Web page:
Wednesday, May 28, 2014

BOOK REVIEW: The Iron King by Maurice Druon

I love historical novels that plop me right down in the middle of serious history. I like quieter novels too. And I enjoy novels that sidestep the history that’s going on in the background to present a nice love story or mystery. But I really love historical novels where the history is the focus, even if there’s a little embellishment of the facts to enliven the story. (It is historical fiction, after all.) So I’m thrilled to have come across Maurice Druon’s The Accursed Kings series. These French historical novels set in the Middle Ages begin with Philip the Fair and the demise of the Knights Templar and take the reader through to the start of the Hundred Years War.

These books are more than fifty years old but the English translations are being re-released with a foreword and recommendation by George R.R. Martin, who calls them the "original Game of Thrones." How’s that for marketing? I haven’t watched any of the show and although we have the books (my son is a huge fan), I’m daunted by the investment of time it will take to read them. So if I can read the "original" instead–and these books are historical novels. . .there’s no contest.

Book One, The Iron King, was written in 1955. It focuses on events surrounding the execution of the last Grand Master of the Knights Templar, Jacques de Molay. The Templars were branded heretics, were forcibly disbanded, and their immense wealth was confiscated by Philip the Fair, King of France, in cahoots with his Pope, Clement. Aiding Philip in this and in all things was his Keeper of the Seals and Secretary-General, Guillaume de Nogaret. As Jacques de Molay is burned at the stake, he curses the king, pope, and secretary-general, announcing they will be dead within the year. He then curses the king’s line through the thirteenth generation.

While this is going on, there is abundant political intriguing and scandal within the court. An interwoven plotline is that of Robert of Artois, who feels he has been robbed of his inheritance in the County of Artois which was given to his aunt, Mahaut, Countess of Burgundy. Mahaut had a claim to the same land but the reason she won her suit was that she married her daughters to two of the king’s sons and her cousin to the third. Robert of Artois will stop at nothing to see the princesses ruined and Mahaut disgraced.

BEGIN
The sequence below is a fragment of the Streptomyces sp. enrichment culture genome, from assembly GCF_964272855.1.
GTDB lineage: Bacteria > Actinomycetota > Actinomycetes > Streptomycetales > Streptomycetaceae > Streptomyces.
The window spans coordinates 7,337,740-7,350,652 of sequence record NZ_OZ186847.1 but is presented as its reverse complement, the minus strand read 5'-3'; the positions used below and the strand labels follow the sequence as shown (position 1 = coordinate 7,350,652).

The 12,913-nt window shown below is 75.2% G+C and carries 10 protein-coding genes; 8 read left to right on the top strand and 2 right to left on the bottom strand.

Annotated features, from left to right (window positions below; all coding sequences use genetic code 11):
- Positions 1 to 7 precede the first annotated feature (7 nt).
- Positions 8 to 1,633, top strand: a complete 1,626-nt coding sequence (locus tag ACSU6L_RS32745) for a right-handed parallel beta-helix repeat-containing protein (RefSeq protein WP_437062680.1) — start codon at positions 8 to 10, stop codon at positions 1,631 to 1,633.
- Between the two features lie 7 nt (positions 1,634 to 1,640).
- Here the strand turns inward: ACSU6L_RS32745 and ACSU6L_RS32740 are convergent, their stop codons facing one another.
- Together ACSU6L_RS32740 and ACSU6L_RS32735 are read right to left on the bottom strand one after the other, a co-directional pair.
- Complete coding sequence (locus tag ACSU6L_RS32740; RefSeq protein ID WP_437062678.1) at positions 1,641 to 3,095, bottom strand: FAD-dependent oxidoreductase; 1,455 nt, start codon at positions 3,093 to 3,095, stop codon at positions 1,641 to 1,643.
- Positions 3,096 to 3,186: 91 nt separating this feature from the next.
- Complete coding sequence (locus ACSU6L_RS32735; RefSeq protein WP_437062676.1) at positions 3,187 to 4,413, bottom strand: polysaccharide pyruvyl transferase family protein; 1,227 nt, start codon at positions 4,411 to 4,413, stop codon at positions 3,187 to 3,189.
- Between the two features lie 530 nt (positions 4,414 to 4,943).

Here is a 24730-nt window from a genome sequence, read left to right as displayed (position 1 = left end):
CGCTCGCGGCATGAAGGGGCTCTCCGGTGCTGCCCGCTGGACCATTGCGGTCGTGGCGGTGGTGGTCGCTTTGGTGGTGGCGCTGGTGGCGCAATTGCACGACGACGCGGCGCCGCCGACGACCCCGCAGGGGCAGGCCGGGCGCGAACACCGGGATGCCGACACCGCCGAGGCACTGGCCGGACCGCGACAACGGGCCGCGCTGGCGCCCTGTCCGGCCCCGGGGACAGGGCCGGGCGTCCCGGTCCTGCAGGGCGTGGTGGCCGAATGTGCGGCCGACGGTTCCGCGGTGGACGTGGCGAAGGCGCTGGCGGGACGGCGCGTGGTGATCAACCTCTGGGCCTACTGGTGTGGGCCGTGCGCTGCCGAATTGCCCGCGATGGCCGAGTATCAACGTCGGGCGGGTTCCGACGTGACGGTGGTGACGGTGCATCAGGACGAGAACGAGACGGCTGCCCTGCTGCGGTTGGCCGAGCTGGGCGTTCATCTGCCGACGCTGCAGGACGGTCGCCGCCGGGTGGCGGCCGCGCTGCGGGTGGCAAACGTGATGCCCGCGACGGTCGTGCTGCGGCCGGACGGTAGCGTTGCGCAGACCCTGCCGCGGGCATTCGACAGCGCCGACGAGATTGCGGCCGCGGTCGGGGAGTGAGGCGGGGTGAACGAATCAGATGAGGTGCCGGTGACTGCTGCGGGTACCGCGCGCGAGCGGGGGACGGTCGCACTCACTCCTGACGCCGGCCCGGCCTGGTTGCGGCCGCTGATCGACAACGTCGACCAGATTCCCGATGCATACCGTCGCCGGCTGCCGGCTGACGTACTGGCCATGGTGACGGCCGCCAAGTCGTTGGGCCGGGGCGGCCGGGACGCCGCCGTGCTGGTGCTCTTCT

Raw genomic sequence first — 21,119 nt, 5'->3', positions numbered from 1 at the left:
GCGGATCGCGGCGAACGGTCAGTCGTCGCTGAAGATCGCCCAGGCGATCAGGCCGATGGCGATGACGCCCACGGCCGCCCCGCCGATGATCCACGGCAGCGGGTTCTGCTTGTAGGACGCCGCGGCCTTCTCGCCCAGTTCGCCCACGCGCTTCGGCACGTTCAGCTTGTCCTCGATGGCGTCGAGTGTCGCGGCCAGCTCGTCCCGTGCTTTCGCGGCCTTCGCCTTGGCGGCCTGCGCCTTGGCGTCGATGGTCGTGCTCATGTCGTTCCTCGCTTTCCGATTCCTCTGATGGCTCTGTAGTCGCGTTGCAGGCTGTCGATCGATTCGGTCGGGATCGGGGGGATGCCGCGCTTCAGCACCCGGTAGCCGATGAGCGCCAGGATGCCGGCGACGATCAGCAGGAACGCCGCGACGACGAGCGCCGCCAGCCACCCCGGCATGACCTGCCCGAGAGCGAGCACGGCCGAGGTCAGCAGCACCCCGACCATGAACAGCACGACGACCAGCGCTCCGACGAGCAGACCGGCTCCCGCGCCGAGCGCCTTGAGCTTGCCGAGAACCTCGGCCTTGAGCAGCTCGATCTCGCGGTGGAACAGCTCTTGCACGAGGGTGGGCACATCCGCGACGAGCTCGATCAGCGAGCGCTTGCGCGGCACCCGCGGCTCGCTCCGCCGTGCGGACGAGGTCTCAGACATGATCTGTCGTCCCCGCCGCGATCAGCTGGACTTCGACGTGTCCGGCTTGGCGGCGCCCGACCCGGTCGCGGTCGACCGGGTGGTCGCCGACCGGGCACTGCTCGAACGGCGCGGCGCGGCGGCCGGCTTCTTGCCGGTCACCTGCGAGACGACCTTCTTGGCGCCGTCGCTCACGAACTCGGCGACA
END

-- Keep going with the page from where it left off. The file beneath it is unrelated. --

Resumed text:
Luckily for Robert, he is on friendly terms with Philip the Fair’s daughter, Isabella, who is married to King Edward II of England (to her misfortune.) Isabella despises her sisters-in-law and is only too happy to help Robert in his schemes. (Also luckily for Robert and Isabella, the princesses are unfaithful wives and not very discreet.)

There is a lot to keep track of. Scenes change rapidly and the plots move right along. This is old-fashioned historical fiction and it’s translated from the French, so there is some clunkiness to the prose. An omniscient narrator jumps in offering his two cents every now and then in a fairly obtrusive way. And yet, it’s such a great tale that I got lost in it and didn’t mind that it wasn’t prettily written. Normally, I want well developed characters and expect the character development to help drive the plot. This novel is much more plot oriented, populated by numerous characters that we don’t get opportunity to explore in much depth. Still, I found The Iron King a quick and enjoyable read and I definitely plan to continue with the series. I’m eager to watch the history unfold.

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